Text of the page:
In vain he attempted to speak; from that very instant
His jaws were bespluttered with foam, and only he thirsted
For blood, as he raged among flocks and panted for slaughter.
His vesture was changed into hair, his limbs became crooked;
A wolf-he retains yet large trace of his ancient expression,
Hoary he is afore, his countenance rabid,
His eyes glitter savagely still, the picture of fury
The inhabitants of Austrian Galicia are quiet, inoffensive people, take them as a whole. The Jews, who number a twelfth of the population, are the most intelligent, energetic, and certainly the most money-making individuals in the province, though the Poles proper, or Mazurs, are not devoid of natural parts.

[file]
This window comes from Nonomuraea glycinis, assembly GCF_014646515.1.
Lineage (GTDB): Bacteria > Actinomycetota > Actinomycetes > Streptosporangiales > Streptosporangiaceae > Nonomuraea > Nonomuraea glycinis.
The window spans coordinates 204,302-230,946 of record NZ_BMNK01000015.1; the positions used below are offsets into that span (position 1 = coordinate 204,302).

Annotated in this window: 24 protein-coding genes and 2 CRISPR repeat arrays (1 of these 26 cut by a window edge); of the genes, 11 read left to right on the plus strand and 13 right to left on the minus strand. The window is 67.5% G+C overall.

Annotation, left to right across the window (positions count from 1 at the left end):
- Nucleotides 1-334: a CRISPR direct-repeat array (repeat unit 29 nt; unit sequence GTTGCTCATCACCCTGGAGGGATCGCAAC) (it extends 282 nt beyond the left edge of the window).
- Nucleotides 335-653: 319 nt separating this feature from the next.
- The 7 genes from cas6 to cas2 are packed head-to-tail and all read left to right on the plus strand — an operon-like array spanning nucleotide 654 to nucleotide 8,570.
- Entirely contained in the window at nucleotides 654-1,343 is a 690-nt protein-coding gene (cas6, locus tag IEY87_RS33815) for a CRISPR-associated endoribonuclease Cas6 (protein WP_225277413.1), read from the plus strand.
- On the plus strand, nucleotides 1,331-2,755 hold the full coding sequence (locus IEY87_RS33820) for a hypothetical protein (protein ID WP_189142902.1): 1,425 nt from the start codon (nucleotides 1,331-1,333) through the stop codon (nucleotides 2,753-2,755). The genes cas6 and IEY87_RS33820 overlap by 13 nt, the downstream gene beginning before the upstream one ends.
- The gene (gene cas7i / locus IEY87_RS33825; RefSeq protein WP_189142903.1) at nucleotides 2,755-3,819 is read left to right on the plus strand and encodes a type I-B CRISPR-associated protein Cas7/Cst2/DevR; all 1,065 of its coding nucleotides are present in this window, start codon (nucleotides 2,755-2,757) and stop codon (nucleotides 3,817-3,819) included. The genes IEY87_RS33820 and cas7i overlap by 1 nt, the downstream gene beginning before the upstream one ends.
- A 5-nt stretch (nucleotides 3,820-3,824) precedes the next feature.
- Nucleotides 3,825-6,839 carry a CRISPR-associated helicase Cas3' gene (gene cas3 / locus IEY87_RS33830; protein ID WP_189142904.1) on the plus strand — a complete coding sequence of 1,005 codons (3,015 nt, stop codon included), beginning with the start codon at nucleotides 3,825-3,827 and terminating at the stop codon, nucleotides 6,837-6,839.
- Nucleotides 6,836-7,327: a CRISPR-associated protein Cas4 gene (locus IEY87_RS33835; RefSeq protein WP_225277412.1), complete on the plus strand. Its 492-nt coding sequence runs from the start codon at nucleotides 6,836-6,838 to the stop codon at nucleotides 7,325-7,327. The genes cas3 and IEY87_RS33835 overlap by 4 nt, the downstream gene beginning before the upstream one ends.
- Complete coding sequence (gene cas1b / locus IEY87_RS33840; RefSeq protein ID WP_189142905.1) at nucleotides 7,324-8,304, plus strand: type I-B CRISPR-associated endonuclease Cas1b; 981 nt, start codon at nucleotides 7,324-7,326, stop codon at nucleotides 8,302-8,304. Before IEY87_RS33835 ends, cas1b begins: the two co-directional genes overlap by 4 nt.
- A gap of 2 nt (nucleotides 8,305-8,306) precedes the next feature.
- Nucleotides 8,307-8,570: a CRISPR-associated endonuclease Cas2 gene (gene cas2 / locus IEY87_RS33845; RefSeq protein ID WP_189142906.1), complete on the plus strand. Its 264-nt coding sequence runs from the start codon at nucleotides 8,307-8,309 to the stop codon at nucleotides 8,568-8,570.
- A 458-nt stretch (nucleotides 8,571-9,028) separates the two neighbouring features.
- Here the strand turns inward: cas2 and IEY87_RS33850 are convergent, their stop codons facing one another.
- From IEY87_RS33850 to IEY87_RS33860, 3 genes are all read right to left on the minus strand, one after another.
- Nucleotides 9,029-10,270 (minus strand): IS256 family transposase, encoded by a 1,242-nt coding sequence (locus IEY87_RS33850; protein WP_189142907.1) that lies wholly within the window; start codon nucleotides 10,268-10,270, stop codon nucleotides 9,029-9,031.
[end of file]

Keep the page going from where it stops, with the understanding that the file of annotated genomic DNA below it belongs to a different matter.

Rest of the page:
In the most quiet and well-disposed neighbourhoods, occasionally the most startling atrocities are committed, occurring when least expected, and sometimes perpetrated by the very person who is least suspected.
Just sixteen years ago there happened in the circle of Tornow, in Western Galicia — the province is divided into nine circles — a circumstance which will probably furnish the grandames with a story for their firesides, during their bitter Galician winters, for many a long year…